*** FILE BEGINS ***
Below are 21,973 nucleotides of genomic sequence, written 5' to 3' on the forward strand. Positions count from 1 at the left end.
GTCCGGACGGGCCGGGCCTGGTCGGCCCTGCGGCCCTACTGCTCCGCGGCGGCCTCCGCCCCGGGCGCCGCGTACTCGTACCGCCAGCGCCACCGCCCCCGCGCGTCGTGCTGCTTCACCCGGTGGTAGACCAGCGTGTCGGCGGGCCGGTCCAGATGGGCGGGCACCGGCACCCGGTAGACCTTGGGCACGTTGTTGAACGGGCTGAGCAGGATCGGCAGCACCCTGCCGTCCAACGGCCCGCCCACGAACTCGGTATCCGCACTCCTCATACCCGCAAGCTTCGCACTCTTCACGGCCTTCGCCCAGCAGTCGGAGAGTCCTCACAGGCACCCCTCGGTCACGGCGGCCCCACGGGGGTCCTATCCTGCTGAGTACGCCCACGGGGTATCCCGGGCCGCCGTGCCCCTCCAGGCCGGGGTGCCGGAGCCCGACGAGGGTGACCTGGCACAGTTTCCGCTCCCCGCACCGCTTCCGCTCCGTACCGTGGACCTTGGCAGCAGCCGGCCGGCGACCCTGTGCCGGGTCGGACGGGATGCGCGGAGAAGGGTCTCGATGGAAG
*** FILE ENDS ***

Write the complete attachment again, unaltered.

Below are 21,973 nucleotides of genomic sequence, written 5' to 3' on the forward strand. Positions count from 1 at the left end.
GTCCGGACGGGCCGGGCCTGGTCGGCCCTGCGGCCCTACTGCTCCGCGGCGGCCTCCGCCCCGGGCGCCGCGTACTCGTACCGCCAGCGCCACCGCCCCCGCGCGTCGTGCTGCTTCACCCGGTGGTAGACCAGCGTGTCGGCGGGCCGGTCCAGATGGGCGGGCACCGGCACCCGGTAGACCTTGGGCACGTTGTTGAACGGGCTGAGCAGGATCGGCAGCACCCTGCCGTCCAACGGCCCGCCCACGAACTCGGTATCCGCACTCCTCATACCCGCAAGCTTCGCACTCTTCACGGCCTTCGCCCAGCAGTCGGAGAGTCCTCACAGGCACCCCTCGGTCACGGCGGCCCCACGGGGGTCCTATCCTGCTGAGTACGCCCACGGGGTATCCCGGGCCGCCGTGCCCCTCCAGGCCGGGGTGCCGGAGCCCGACGAGGGTGACCTGGCACAGTTTCCGCTCCCCGCACCGCTTCCGCTCCGTACCGTGGACCTTGGCAGCAGCCGGCCGGCGACCCTGTGCCGGGTCGGACGGGATGCGCGGAGAAGGGTCTCGATGGAAG